Here you will find Giorgio’s spin on moussaka ($15.99), the national dish of Greece, short ribs Klarinos ($16.99) which is braised ribs, wild mushrooms and carmelized onions wrapped in flaky pastry, a sausage stuffed calamari puttanesca ($16.50) and seafood stew ($18.99) made with shrimp, mussels, littleneck clams, scallops and swordfish.

“George really wanted a menu that had a lot of traditional Greek food, but with a modern twist. I think he achieved that,” Kelley said.

As for his favorite dish, Sklavounos says that he is very proud of the red wine braised lamb shank ($17.99). Slow cooked for   five hours it is served with a mushroom-parmesan risotto and crispy fried baby arugula and a lemon gremolata.

“I take great pride in the lamb shank. My chefs really know how to cook it right so that it falls of the bone,” he said.

Overall, Sklavounos takes pains to pay attention to details, and it shows in the menu and in the new space.

When asked if there was a third Giorgio’s in the works, Sklavounos laughed, saying that he would not answer that now because he is working on making this new one perfect. He then said to check back with him in a couple of years.

Giorgio’s Ristorante & Meze Bar
524 Nashua St., Milford, 673-3939,
Hours: Sunday through Wednesday, 11a.m. to 9 p.m.; Thursday through Saturday, 11a.m. to 9 p.m

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All-you-can-read guide to breakfast
A bagel by any other l
A picnic — it’s romance with ants
A sweet burst of summer, in stages
Beef, It's What's For Dinner, Lunch, And Dessert
Be it ever so humble, the burger rules
Blockbuster snacks for your movie
Box Of Chocolates
C Is For Cookie And Christmas And Cool Combo
Celebrating A Holiday For The Rest Of Us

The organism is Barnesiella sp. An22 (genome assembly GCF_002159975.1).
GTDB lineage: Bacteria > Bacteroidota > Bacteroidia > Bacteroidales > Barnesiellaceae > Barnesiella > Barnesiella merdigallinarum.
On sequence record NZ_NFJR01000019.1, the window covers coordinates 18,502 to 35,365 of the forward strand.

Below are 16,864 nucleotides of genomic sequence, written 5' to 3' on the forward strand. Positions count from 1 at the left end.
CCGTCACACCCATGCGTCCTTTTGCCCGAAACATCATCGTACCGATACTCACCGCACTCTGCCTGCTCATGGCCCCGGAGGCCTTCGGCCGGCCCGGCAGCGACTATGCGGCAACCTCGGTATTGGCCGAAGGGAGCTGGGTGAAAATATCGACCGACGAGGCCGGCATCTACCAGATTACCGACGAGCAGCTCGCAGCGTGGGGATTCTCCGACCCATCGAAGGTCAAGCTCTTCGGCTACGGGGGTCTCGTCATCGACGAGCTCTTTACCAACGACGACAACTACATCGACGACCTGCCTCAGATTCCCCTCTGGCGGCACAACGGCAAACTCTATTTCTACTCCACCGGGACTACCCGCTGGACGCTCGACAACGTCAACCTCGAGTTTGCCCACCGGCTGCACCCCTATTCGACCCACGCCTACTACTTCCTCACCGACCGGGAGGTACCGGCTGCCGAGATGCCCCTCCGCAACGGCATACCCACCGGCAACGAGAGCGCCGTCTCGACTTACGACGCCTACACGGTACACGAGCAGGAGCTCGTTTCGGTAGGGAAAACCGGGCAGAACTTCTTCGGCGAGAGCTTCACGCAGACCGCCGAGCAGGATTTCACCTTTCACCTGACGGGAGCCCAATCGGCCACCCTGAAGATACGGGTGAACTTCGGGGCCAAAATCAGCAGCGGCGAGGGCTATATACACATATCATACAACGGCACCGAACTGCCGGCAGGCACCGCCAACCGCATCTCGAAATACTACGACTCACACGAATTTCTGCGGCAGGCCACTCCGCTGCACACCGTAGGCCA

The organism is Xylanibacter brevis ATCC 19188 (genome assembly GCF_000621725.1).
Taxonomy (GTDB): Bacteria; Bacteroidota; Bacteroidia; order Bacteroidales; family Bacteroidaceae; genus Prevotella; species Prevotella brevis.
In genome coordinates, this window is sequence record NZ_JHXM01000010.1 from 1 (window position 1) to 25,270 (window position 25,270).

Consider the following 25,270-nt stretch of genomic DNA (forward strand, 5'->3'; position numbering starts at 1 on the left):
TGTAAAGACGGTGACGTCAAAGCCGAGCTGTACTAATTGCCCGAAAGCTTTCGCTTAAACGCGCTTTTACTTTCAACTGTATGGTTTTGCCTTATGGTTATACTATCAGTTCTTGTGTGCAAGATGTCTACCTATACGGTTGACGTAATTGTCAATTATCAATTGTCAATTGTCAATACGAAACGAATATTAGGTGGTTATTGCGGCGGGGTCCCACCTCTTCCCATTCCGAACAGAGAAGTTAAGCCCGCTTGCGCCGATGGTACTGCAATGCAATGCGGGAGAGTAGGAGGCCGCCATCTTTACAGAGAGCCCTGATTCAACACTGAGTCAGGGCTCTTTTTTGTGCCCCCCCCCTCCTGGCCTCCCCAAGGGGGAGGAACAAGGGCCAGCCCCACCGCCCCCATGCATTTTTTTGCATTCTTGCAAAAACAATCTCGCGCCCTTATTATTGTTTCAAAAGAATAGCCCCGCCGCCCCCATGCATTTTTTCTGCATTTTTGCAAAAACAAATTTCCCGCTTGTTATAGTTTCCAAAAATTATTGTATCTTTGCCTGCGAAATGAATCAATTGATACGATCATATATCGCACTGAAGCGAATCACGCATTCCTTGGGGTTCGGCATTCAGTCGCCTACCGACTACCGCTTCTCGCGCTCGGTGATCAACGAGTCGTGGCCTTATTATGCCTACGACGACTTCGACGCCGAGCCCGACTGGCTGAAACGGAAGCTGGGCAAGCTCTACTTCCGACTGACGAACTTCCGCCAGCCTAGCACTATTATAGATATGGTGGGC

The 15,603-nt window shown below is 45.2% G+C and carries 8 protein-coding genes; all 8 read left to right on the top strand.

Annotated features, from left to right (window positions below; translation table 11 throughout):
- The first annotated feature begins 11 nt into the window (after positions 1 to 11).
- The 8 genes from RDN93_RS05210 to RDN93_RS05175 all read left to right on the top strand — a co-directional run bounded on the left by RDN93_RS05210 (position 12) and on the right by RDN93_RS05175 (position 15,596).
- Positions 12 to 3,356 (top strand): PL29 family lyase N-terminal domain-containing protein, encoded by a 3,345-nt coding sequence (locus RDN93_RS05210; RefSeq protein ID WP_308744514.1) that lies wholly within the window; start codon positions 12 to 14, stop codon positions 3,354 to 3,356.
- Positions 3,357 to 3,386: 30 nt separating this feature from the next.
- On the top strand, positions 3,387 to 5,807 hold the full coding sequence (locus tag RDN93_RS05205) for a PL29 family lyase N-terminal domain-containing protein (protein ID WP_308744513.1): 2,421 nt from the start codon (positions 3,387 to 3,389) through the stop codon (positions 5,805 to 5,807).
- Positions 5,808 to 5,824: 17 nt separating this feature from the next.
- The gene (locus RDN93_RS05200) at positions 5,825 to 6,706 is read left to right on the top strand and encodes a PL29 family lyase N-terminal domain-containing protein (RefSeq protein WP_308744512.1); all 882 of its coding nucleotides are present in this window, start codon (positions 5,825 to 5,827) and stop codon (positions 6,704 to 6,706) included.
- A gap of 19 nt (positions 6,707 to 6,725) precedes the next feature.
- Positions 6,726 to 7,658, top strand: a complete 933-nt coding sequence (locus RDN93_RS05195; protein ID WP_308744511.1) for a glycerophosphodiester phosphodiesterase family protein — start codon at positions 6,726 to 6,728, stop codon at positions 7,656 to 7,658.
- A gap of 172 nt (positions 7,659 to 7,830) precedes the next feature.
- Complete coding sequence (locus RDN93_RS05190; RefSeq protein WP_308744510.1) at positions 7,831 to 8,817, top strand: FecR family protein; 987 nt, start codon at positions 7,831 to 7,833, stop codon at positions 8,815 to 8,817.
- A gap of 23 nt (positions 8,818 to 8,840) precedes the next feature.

Celebrate Easter In A Sugar Coma
Chat And Chew

Chinese soup is magic
Chocolate cake makes everything better
Chocolate, Part II
Competition flows like chocolate
Corn Flake Chicken, Honeycomb Salad
Dining at the "Your House Bistro"
Don't Dread The Bread
Dress Up Your Next Meal
Drinking Out Of The Box
Eating Your Way Back To Health
Enter Soup
Experiments With Very Bad Brownies
Feeding A Crowd The Morning After
Follow the cider house rules
Fresh Herbs
Go ahead — run silent, run deep
Goodbye corn syrup, hello organic oatmeal
Go Indian for Thanksgiving
Grilled Cheese Junkie

Halloween candy for grown-ups
Have a Happy Meal and a happier wallet
Holiday Cookies - The Easy Way
Holiday Potluck 101-Tips For The Kitchen Novice
Home-Based Date
How do you like them apples?
In-A-Pinch Love Feast
It's not easy to be cheesy
It’s not Christmas without tamales
Lest We Forget The Humble Squash
Keeping your cool while you eat
Living through your salad days

Looking Beyond The Hot Dog Stand
Lunching your way to a less toxic you
Meat's meat and a man's gotta eat

Moist and delicious chicken — no, really
Oatmeal Cookies, The Miracle Cure
Oscar Night, When The Stars Come Out To Eat

Offering Up A Slice Of Teriyaki Pie
Pot Pies Are Darn Tasty
Pumpkin-Flavored Treats
Small Plates Are The Next Big Thing
Speedy 'za not pie in the sky
Steak: it’s what’s for dinner, again
Summer coolers, just add sunlight
Summer Squash
Super Bowl Grub
Take A Walk On The Dark Side
Taste of Manchester Event
The Cosmopolitan
The joys of a simple oatmeal breakfast
The return of comfort food
The One-Note Cook Book
The New American Plate Cookbook
The Stickiest, Hottest & Sweetest Of Love's Labors
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The Unheralded Peanut Butter Cookies